Even in the Philippines, Men are More Vulnerable to COVID-19 Than Women

Why are women faring better than men against COVID-19?

Around the world, doctors and scientists are seeing something peculiar: a higher number of male COVID-19 patients than women.

In China, where the outbreak began, men accounted for around 60 percent of confirmed cases, and in South Korea, men account for around 62 percent of confirmed cases. In Italy, which currently has the highest COVID-19 death toll in the world, men account for almost 60 percent of cases and around 72 percent of deaths between February 21 and March 12. Italian authorities are also noting that men are dying at a higher rate than women from this global pandemic.

Based on this global data, men are clearly more at risk of getting and dying from COVID-19 than women, and the Philippines is no exception. Out of 552 confirmed cases, 318 patients are men and 234 are women. This means that males account for 57.6 percent of confirmed COVID-19 cases in the country. And of the Philippines’ total 35 deaths, men accounted for 29 fatalities or 83 percent of deaths.  


Now the question remains: Why are men more vulnerable to COVID-19 than women?

A number of factors could be in play, from lifestyle factors like smoking—men smoke five times more than women in the Asia Pacific—to genetic factors, which is the more curious of the two.

In a lab experiment using mice, Dr. Stanley Perlman from the University of Iowa found that male mice were more vulnerable than females to SARS and MERS, both of which belong to the same coronavirus family as COVID-19.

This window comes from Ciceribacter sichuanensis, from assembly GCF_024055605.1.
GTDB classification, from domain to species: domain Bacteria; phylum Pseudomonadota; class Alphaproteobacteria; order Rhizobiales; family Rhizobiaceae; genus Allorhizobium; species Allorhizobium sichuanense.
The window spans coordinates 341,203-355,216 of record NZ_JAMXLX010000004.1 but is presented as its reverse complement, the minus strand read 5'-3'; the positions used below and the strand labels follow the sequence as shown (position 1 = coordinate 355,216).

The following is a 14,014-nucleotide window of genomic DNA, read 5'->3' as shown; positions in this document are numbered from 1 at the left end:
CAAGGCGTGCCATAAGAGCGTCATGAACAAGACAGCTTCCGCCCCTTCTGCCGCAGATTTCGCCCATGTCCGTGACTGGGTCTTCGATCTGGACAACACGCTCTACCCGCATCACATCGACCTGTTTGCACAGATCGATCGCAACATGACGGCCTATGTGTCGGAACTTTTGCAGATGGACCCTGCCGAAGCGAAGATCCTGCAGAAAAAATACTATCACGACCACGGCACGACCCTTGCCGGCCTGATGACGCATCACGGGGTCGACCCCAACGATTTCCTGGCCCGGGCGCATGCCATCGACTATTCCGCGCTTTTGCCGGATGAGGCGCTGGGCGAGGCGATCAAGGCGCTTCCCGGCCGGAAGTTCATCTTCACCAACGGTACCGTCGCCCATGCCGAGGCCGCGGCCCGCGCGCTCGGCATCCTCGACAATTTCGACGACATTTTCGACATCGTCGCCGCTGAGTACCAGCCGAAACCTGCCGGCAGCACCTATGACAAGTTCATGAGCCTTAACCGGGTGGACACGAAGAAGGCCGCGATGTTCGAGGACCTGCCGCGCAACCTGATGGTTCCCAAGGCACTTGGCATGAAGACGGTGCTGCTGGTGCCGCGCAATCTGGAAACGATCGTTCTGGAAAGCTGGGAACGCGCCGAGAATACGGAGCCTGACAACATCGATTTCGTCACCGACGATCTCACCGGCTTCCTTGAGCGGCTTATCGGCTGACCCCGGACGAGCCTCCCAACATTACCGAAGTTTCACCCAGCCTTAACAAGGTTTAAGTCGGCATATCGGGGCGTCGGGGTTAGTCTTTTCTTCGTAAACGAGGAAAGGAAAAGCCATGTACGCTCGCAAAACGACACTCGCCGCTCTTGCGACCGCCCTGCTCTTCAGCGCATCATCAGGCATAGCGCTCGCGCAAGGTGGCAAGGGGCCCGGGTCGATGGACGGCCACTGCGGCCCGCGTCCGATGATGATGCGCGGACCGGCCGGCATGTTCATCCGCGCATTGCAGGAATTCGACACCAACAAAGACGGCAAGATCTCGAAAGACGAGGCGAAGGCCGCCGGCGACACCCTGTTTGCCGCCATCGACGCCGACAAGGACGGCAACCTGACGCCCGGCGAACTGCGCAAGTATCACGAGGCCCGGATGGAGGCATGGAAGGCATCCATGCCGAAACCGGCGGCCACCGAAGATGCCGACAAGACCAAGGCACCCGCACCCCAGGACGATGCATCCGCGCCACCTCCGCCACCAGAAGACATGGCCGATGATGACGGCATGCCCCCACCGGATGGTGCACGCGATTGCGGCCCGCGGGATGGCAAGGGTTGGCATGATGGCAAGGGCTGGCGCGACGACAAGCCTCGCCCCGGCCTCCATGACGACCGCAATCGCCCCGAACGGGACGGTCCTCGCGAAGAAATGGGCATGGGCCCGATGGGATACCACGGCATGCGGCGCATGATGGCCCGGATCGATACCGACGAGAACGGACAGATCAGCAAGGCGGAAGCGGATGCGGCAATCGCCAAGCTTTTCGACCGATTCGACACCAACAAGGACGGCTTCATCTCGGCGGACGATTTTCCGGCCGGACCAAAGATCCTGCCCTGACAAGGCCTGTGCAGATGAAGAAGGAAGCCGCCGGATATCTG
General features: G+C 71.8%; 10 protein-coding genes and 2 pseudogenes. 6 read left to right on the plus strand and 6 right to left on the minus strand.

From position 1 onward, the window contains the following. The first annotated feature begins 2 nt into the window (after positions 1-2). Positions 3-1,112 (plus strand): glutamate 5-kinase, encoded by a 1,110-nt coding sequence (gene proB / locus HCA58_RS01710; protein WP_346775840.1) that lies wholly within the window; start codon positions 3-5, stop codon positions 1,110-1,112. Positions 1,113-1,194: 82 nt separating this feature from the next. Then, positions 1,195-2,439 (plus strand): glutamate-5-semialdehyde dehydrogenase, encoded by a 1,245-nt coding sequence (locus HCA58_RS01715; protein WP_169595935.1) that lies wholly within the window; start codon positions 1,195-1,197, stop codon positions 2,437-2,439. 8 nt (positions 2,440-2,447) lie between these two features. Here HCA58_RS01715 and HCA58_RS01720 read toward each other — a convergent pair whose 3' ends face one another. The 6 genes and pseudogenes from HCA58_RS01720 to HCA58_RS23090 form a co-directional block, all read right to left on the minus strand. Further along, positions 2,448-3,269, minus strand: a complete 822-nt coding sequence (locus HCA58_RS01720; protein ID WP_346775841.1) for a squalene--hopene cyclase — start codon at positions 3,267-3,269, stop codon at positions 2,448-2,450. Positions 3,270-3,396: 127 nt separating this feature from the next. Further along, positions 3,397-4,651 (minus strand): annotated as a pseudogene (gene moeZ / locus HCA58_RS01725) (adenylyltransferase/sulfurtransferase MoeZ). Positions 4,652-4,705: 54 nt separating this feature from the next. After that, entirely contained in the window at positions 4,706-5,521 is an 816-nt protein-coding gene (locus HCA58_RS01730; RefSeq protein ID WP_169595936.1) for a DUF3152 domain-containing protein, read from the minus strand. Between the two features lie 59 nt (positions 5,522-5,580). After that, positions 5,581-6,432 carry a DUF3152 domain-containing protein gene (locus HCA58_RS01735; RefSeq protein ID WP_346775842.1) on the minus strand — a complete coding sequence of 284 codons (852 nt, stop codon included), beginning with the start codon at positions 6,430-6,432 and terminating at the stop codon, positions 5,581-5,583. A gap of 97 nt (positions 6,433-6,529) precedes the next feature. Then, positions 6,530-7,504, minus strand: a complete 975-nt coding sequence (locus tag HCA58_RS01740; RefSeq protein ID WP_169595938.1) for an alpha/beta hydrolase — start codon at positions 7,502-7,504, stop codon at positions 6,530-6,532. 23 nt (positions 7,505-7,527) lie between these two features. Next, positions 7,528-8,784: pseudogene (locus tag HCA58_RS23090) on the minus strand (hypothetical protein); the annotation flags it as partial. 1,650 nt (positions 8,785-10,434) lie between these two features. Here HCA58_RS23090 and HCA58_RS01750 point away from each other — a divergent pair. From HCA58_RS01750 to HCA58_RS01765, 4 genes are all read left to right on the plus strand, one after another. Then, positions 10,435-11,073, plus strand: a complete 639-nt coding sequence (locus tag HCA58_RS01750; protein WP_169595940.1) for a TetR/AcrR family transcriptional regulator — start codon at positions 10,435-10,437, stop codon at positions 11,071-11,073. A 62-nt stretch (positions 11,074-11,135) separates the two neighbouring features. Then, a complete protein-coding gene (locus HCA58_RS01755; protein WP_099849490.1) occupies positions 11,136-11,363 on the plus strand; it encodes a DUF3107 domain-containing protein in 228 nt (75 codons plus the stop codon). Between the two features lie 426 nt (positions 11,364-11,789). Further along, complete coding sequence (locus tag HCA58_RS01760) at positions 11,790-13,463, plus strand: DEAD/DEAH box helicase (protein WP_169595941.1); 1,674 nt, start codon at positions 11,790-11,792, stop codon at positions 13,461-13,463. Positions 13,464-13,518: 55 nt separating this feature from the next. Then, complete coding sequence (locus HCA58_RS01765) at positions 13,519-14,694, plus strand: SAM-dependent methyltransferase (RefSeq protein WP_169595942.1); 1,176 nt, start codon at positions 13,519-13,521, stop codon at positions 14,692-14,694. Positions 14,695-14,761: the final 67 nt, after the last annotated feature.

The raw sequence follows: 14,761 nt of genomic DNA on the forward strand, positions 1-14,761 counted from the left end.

Strangely enough, the experiment found that the death rate of female mice spiked when their ovaries were removed or they were injected with drugs that suppressed the female hormone estrogen. In short, the study found that there was something about estrogen that was protecting women from deadly coronaviruses.

There’s also something to be said about the X chromosome, which still deserves more investigation as to its immune-related genes and its ability to protect those with X chromosomes (of which women have two) from infectious diseases.

We still have a lot of gender-specific questions about COVID-19 and how we can protect people from it in the future. And when they have the time, scientists will find the answers we need after this whole thing (eventually) blows over.

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Anri Ichimura
Section Editor, Esquire Philippines
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